Roof Insulation Getting Greener
A ban on the production of chemicals used in the manufacture of certain roofing insulation products puts the Environmental Protection Agency (EPA) one step closer toward compliance with an international environmental treaty.
For facilities, that means nearly all of the polyisocyanurate insulation installed in roofing systems this year and afterward will no longer contain the chemical. Polyiso insulation, as it is also known, is used in a wide range of facility roofing systems.
Polyiso has more than twice the R-value rating of wood fiber and perlite, two other insulation materials.
The EPA banned the production and import of one type of hydrochlorofluorocarbon (HCFC) at the start of the year. The chemical, HCFC-141b, is used as a blowing agent in the manufacture of polyiso. Over time, the HCFCs escape from the insulation, entering the atmosphere and posing a threat to the stratospheric ozone layer.
Environmentally safe alternatives, such as carbon dioxide, hydrocarbons and hydrofluorocarbons, will serve as blowing agents instead.
Despite the ban, which was imposed by the EPA to meet terms contained in the Montreal Protocol, some polyiso insulation manufacturers will continue using HCFC-141b until inventories are depleted.
Only a handful of manufacturers had started making HCFC-free polyiso insulation when the EPA ban took effect Jan. 1. By midyear, most polyiso manufacturers are expected to be making HCFC-free products, says Paul Bertram, who developed content for Green Zone, a Web site funded by polyiso manufacturers who have already stopped using HCFC-141b.
Both HCFC-free insulation and insulation containing the chemical improve the thermal efficiency of roofing systems.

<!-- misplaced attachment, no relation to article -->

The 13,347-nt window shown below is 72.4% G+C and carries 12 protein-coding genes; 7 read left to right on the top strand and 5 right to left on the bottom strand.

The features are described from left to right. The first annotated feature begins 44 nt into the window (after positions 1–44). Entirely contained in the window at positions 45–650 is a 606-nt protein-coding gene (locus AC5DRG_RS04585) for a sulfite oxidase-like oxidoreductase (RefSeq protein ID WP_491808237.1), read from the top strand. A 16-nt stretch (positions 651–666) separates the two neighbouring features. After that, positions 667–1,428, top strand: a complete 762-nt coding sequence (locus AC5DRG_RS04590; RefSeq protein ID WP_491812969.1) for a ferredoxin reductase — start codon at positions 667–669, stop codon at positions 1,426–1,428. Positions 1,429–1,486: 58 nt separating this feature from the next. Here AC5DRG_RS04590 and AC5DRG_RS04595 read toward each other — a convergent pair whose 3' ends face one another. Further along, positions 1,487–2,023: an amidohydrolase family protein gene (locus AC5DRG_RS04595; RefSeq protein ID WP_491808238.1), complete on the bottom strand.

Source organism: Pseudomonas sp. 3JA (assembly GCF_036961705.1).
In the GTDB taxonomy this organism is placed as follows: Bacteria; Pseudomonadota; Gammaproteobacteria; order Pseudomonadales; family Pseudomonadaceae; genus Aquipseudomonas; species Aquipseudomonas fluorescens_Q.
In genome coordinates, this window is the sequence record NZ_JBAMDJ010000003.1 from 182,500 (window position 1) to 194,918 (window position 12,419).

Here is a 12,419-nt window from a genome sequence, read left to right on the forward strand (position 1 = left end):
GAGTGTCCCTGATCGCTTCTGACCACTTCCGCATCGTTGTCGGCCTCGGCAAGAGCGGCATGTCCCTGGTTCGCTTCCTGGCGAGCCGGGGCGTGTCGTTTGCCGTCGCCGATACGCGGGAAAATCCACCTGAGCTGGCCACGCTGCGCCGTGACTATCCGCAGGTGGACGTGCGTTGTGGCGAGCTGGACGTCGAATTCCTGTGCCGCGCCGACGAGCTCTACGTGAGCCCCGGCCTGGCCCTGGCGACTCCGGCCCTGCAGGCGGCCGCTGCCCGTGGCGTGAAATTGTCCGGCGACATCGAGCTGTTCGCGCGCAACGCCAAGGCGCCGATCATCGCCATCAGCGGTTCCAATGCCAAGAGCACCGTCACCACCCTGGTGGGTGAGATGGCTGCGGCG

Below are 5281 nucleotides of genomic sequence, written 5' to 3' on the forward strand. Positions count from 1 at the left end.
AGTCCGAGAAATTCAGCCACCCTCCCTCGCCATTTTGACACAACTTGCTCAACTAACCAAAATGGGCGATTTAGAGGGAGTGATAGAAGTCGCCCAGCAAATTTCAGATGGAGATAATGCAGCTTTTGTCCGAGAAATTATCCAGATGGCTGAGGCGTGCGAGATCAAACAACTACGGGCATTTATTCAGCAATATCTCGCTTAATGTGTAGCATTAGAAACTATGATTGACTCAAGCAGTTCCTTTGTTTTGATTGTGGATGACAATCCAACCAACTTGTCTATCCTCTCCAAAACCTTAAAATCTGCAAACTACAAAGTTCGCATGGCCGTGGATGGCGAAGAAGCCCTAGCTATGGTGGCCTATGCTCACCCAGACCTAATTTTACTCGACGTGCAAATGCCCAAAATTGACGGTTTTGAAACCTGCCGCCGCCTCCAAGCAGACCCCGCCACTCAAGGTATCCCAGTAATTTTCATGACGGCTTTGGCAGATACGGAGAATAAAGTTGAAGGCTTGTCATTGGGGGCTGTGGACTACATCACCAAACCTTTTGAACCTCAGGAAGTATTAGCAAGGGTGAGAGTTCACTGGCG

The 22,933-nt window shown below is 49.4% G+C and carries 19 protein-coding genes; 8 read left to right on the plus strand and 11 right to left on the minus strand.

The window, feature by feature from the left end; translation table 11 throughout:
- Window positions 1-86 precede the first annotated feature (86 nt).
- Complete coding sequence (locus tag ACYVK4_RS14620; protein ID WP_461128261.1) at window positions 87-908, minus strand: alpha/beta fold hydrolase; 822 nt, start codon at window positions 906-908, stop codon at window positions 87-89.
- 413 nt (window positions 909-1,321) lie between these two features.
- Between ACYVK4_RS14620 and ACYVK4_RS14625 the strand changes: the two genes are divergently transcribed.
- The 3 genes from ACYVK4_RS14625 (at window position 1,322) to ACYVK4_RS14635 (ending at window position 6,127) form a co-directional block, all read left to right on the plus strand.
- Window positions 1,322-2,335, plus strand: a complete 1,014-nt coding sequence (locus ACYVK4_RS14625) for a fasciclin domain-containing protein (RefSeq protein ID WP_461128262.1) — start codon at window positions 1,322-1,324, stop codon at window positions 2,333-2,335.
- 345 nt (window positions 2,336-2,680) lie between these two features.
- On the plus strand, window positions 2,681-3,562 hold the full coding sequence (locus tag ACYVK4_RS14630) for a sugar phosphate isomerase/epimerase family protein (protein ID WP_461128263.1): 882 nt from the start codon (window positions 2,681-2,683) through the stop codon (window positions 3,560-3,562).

“We think owners need to be aware of what’s being used in their roofing systems,” Bertram says. “It is something going on in the industry that affects them.”
HCFC-141b is the first on the list of the HCFCs to be banned from production. Its ozone depletion potential of .11, measured from .01 to 1.0, makes it the highest among all HCFCs. Over the next 30 years, all HCFCs are scheduled to be phased out of production in accordance with the Montreal Protocol.
Signed by more than 100 nations, the protocol specifies manufacturing bans on substances following certain dates. The United States signed the treaty in 1987.
New Space Still Plagues Real Estate
With the average vacancy rate hovering near 18 percent in 2002 and not expected to budge much this year, many experts are pointing their fingers at the economy.
But a new report from Merrill Lynch says it isn’t just the economy that’s going to contribute to a slow real estate recovery. Even though the pipeline of new buildings expected in 2003 is only a third of its former flow, it will continue to push up vacancies and push down net absorption to near zero and even into negative numbers.
The report, “Tracking Major Office Markets in North America,” is a survey of statistics from 30 organizations.
SLEEP IS GOOD Energy wasted by idle computers costs facilities about $900 million a year, says the U.S. Environmental Protection Agency. A significant portion of that can be saved by applying Energy Star’s EZ Safe software. The software allows computer monitors in entire networks to go into low-power sleep mode during periods of inactivity. The software is part of the Million Monitor Drive. About 728,000 monitors have powered down thus far. One company involved, Cisco Systems, expects to save more than $500,000 annually.
ADA SPOTLIGHT ON THEATERS A recent court decision has found AMC’s stadium-style seating violates the Americans with Disabilities Act. Phillip Nichols, with the law firm of Pircher, Nichols & Meeks, says many theaters will have to change their wheelchair seating if the decision is affirmed on appeal. The ruling states that theaters that provide wheelchair seating only at the front of the theater violate ADA’s requirement of comparable lines of sight. Nichols urges retail owners to check their leases to make sure tenants are responsible for renovations.